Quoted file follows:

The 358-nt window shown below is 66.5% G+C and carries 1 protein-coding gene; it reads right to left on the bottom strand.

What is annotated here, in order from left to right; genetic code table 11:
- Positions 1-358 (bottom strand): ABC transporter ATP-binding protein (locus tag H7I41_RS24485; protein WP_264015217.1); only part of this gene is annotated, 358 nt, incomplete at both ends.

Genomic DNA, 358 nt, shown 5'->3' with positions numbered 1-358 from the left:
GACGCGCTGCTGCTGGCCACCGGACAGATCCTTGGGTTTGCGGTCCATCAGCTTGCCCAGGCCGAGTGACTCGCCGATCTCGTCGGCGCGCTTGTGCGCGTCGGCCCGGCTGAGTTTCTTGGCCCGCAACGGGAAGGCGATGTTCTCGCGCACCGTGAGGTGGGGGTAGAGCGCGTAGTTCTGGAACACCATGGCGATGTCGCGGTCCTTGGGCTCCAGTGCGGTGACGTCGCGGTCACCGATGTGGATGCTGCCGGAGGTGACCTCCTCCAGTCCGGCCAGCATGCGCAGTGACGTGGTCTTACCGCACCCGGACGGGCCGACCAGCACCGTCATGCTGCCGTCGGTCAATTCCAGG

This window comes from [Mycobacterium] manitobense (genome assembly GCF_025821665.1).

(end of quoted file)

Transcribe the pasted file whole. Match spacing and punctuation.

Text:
The 358-nt window shown below is 66.5% G+C and carries 1 protein-coding gene; it reads right to left on the bottom strand.

What is annotated here, in order from left to right; genetic code table 11:
- Positions 1-358 (bottom strand): ABC transporter ATP-binding protein (locus tag H7I41_RS24485; protein WP_264015217.1); only part of this gene is annotated, 358 nt, incomplete at both ends.

Genomic DNA, 358 nt, shown 5'->3' with positions numbered 1-358 from the left:
GACGCGCTGCTGCTGGCCACCGGACAGATCCTTGGGTTTGCGGTCCATCAGCTTGCCCAGGCCGAGTGACTCGCCGATCTCGTCGGCGCGCTTGTGCGCGTCGGCCCGGCTGAGTTTCTTGGCCCGCAACGGGAAGGCGATGTTCTCGCGCACCGTGAGGTGGGGGTAGAGCGCGTAGTTCTGGAACACCATGGCGATGTCGCGGTCCTTGGGCTCCAGTGCGGTGACGTCGCGGTCACCGATGTGGATGCTGCCGGAGGTGACCTCCTCCAGTCCGGCCAGCATGCGCAGTGACGTGGTCTTACCGCACCCGGACGGGCCGACCAGCACCGTCATGCTGCCGTCGGTCAATTCCAGG

This window comes from [Mycobacterium] manitobense (genome assembly GCF_025821665.1).